As many will already understand, we live in an era of huge investment in data and its many associated concepts, technologies, strategies, methods, ideals and philosophies are now incredibly well-developed, wide and complex. Data is no longer exclusively useful to top-level executives and stakeholders – it’s a powerful business development and growth tool, not just a means of reporting KPIs.
Despite the hegemony of data in business today, Forrester estimated that some 87% of businesses and organisations have “low BI and analytics maturity”. This shows how data is usually siloed in ring-fenced, protected systems that are generally inaccessible across networks of employees and departments.
Some example issues of siloed or ring-fenced data include:
- Developing marketing strategies whilst being unable to access useful past data from another department.
- Being unable to access eCommerce data as an in-store sales manager and vice-versa. Poor access to omnichannel data.
- Performing analysis that is relevant to another department but being unable to grant them access.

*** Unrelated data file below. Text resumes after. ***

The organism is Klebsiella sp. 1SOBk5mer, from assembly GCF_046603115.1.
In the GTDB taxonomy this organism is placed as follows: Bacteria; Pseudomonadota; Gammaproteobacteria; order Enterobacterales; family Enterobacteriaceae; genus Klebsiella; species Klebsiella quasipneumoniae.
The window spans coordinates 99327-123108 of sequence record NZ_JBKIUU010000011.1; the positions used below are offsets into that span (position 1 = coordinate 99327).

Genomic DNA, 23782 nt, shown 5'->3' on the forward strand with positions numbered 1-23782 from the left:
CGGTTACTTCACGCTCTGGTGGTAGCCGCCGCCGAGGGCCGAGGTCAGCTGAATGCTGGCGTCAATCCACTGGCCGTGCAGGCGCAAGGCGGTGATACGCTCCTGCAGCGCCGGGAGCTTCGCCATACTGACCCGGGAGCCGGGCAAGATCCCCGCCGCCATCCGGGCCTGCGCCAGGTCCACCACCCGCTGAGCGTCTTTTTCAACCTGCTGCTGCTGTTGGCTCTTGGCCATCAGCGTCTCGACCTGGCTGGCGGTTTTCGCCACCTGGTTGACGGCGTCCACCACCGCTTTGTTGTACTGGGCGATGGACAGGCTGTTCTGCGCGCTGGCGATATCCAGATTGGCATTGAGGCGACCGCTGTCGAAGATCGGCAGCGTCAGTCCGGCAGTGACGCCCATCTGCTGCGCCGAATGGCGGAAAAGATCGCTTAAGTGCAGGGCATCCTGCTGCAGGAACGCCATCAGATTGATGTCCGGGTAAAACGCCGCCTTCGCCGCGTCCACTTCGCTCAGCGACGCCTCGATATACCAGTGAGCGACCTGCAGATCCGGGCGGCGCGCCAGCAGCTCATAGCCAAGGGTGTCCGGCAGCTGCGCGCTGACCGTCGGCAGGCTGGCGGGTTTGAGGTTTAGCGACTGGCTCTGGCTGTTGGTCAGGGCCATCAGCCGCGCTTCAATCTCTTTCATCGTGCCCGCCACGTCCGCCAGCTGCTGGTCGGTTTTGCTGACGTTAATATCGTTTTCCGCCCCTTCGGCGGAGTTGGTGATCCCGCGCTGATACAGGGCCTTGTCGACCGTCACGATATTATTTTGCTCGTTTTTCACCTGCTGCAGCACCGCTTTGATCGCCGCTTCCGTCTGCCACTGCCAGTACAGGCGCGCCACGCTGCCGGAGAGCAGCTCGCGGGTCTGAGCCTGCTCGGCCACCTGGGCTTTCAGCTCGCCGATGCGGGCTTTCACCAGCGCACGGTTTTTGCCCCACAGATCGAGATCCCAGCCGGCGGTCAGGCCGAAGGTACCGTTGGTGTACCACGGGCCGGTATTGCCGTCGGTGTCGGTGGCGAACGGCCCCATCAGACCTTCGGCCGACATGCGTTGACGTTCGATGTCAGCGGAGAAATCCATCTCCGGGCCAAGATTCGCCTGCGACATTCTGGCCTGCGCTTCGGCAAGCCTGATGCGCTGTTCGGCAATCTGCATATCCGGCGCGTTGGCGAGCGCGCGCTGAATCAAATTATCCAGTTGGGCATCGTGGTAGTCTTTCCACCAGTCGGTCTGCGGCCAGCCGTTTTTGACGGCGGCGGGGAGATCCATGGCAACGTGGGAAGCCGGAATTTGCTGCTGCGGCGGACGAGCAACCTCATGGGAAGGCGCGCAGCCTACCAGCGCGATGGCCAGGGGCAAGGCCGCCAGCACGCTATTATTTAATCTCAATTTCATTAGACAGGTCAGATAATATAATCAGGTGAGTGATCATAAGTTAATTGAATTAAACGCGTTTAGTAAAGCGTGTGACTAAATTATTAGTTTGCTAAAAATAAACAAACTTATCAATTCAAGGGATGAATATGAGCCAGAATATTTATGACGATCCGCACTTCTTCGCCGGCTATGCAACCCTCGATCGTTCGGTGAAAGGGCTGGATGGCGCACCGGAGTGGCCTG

Sure, you can contact the necessary relevant individuals and make an access request, or put forward a request to make the relevant data more freely accessible, but this takes time and such decisions are time-sensitive. The bigger the business gets, the harder this is to manage and the more time is wasted on bloated inter-departmental data sharing requests.
Plus, once you factor in the effect of, say, business mergers that see cross-relevant data siloed across different business departments from the same group, requests for data become even more complex.
Data is no longer the aristocratic, tiered monoculture that it once was, and big businesses have already made it simpler for employees to access organisation-wide data if and when they need to, according to McKinsey.
Case Study: Product Metrics That Matter – A Mixpanel Study